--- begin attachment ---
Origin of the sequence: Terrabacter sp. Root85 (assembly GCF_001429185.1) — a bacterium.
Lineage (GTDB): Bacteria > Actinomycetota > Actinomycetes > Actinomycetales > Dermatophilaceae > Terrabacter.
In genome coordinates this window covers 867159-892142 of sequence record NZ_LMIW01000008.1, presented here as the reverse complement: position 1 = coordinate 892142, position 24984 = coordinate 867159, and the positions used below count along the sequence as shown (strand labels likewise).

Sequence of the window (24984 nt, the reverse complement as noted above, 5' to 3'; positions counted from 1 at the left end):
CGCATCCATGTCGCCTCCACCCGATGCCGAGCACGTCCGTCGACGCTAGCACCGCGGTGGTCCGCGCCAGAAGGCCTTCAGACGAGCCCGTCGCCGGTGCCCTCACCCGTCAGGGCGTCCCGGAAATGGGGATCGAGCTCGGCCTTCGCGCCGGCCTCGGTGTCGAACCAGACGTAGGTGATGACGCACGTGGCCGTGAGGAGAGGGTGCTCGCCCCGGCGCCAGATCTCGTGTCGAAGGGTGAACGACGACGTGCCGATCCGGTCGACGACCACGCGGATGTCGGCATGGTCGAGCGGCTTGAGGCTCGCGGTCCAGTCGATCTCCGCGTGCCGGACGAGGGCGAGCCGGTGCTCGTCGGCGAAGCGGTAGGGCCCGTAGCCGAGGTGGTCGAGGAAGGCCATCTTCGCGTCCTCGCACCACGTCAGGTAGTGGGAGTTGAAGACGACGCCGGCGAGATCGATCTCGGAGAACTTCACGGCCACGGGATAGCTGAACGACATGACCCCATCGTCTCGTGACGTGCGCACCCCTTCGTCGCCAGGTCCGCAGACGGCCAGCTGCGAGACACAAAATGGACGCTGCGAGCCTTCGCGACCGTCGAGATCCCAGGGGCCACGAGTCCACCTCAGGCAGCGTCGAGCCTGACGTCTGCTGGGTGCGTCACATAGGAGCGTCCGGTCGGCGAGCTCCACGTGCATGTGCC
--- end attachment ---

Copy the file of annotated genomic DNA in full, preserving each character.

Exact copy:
Origin of the sequence: Terrabacter sp. Root85 (assembly GCF_001429185.1) — a bacterium.
Lineage (GTDB): Bacteria > Actinomycetota > Actinomycetes > Actinomycetales > Dermatophilaceae > Terrabacter.
In genome coordinates this window covers 867159-892142 of sequence record NZ_LMIW01000008.1, presented here as the reverse complement: position 1 = coordinate 892142, position 24984 = coordinate 867159, and the positions used below count along the sequence as shown (strand labels likewise).

Sequence of the window (24984 nt, the reverse complement as noted above, 5' to 3'; positions counted from 1 at the left end):
CGCATCCATGTCGCCTCCACCCGATGCCGAGCACGTCCGTCGACGCTAGCACCGCGGTGGTCCGCGCCAGAAGGCCTTCAGACGAGCCCGTCGCCGGTGCCCTCACCCGTCAGGGCGTCCCGGAAATGGGGATCGAGCTCGGCCTTCGCGCCGGCCTCGGTGTCGAACCAGACGTAGGTGATGACGCACGTGGCCGTGAGGAGAGGGTGCTCGCCCCGGCGCCAGATCTCGTGTCGAAGGGTGAACGACGACGTGCCGATCCGGTCGACGACCACGCGGATGTCGGCATGGTCGAGCGGCTTGAGGCTCGCGGTCCAGTCGATCTCCGCGTGCCGGACGAGGGCGAGCCGGTGCTCGTCGGCGAAGCGGTAGGGCCCGTAGCCGAGGTGGTCGAGGAAGGCCATCTTCGCGTCCTCGCACCACGTCAGGTAGTGGGAGTTGAAGACGACGCCGGCGAGATCGATCTCGGAGAACTTCACGGCCACGGGATAGCTGAACGACATGACCCCATCGTCTCGTGACGTGCGCACCCCTTCGTCGCCAGGTCCGCAGACGGCCAGCTGCGAGACACAAAATGGACGCTGCGAGCCTTCGCGACCGTCGAGATCCCAGGGGCCACGAGTCCACCTCAGGCAGCGTCGAGCCTGACGTCTGCTGGGTGCGTCACATAGGAGCGTCCGGTCGGCGAGCTCCACGTGCATGTGCC